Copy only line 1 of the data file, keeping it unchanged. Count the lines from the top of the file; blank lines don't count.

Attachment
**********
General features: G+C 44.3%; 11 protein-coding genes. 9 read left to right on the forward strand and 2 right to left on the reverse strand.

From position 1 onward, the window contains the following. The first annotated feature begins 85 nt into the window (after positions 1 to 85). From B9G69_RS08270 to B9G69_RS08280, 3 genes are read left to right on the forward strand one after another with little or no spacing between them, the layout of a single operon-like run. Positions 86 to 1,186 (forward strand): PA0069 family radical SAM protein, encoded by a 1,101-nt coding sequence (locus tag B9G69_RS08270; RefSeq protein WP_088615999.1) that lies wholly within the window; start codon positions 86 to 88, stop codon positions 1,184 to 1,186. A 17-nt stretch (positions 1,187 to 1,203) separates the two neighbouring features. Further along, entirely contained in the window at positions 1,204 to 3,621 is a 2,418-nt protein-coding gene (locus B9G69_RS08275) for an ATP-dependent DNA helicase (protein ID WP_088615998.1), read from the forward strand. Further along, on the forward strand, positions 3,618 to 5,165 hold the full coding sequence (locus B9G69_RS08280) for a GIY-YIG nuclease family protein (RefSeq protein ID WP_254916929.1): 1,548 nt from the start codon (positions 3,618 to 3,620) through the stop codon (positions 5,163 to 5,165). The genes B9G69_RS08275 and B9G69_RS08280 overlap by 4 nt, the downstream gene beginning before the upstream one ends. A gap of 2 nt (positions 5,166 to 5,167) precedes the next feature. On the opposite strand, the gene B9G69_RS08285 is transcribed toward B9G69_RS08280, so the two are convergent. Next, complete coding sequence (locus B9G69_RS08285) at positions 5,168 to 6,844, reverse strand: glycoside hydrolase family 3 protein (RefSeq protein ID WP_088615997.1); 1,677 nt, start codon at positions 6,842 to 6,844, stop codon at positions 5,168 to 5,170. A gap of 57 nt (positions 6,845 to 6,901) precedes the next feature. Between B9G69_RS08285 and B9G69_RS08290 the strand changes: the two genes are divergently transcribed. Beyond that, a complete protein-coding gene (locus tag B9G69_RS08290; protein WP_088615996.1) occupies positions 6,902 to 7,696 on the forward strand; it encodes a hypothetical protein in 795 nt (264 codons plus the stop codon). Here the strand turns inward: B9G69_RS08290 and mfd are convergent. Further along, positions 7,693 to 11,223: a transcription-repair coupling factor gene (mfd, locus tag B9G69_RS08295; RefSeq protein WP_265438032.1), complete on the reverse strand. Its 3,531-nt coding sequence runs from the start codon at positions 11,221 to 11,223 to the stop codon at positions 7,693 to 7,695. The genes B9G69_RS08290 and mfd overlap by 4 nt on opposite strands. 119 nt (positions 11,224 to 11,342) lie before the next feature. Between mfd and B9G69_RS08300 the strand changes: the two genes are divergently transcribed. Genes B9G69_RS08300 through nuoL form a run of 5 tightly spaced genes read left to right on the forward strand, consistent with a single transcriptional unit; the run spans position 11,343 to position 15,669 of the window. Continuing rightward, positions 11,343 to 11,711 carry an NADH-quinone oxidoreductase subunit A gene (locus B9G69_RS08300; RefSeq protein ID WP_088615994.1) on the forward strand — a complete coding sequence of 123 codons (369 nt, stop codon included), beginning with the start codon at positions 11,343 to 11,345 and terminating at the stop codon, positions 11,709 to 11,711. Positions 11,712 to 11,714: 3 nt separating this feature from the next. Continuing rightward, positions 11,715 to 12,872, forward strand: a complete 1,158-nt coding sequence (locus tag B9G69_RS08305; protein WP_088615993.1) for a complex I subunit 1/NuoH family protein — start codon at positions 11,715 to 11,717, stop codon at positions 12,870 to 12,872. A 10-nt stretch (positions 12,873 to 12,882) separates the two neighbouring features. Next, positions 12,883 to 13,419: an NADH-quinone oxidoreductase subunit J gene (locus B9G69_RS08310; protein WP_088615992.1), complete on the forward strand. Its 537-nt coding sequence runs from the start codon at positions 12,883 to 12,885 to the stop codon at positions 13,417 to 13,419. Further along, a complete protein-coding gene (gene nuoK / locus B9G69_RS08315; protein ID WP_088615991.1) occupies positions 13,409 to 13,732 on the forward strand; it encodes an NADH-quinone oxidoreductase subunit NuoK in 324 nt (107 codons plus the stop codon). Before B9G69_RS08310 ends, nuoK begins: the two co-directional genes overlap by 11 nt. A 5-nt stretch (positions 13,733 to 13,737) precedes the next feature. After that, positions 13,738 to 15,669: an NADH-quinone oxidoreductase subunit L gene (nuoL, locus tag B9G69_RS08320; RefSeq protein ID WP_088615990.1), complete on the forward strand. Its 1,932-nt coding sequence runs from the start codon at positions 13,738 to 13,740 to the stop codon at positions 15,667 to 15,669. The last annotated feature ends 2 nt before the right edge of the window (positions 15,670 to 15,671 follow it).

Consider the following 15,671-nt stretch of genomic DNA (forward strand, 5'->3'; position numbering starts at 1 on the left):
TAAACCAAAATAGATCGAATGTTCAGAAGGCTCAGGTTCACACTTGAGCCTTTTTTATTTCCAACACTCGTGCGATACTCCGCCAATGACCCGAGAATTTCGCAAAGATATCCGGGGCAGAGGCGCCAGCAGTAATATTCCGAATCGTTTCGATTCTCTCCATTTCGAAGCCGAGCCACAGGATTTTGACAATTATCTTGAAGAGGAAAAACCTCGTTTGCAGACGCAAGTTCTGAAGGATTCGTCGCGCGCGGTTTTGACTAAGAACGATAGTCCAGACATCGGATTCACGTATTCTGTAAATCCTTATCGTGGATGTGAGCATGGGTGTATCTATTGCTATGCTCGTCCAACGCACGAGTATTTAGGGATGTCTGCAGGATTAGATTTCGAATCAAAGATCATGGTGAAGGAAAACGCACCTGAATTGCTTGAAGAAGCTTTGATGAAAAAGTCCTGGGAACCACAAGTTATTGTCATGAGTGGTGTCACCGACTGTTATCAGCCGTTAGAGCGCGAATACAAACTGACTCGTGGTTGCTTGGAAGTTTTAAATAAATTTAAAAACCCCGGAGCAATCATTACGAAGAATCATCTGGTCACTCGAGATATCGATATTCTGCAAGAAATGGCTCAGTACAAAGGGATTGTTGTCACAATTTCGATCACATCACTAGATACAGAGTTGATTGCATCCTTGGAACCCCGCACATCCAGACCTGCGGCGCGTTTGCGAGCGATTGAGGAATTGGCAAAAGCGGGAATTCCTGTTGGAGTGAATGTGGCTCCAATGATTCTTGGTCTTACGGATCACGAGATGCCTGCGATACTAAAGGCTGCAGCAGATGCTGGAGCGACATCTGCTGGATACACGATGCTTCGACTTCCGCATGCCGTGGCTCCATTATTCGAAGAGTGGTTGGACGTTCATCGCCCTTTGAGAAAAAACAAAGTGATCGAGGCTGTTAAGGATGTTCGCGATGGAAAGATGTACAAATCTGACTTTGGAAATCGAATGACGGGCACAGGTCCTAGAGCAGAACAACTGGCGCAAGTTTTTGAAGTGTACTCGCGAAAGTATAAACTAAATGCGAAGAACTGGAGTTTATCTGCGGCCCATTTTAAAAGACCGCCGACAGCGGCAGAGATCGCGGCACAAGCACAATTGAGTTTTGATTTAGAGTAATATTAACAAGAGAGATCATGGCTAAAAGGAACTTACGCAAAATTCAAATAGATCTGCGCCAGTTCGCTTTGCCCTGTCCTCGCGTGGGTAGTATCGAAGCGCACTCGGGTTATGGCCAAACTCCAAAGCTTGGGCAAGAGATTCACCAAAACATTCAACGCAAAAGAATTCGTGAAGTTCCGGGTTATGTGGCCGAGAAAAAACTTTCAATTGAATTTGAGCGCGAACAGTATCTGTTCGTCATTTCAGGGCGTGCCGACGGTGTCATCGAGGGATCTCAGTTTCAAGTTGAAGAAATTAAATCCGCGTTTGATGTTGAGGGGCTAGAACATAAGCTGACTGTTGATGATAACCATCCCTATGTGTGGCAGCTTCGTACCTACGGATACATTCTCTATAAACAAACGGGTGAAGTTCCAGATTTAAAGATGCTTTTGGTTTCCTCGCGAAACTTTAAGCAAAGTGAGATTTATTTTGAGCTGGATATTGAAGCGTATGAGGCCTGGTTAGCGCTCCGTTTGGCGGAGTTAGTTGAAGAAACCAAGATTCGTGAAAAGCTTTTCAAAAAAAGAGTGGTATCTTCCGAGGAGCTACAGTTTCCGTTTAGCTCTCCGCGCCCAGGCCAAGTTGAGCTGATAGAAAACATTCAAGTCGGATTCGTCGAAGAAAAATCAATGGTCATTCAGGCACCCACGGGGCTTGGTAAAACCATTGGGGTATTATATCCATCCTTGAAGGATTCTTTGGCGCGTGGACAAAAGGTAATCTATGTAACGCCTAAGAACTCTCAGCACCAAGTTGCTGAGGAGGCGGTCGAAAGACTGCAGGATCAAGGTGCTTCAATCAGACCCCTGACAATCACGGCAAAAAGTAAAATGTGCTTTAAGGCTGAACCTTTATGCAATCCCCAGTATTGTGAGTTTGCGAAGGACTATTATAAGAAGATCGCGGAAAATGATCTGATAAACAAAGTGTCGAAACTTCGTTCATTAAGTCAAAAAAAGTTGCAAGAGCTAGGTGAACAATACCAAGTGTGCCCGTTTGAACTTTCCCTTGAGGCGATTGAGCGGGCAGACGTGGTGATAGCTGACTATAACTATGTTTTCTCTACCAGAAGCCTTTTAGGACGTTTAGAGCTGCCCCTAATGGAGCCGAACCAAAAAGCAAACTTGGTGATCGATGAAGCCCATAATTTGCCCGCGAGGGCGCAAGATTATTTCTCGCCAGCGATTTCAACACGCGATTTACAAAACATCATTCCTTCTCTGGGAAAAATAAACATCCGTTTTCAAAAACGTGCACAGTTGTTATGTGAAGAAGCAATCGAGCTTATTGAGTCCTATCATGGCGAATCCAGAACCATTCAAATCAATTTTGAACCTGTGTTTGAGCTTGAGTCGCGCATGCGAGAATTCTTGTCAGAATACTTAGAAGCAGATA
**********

General features: G+C 44.3%; 11 protein-coding genes. 9 read left to right on the forward strand and 2 right to left on the reverse strand.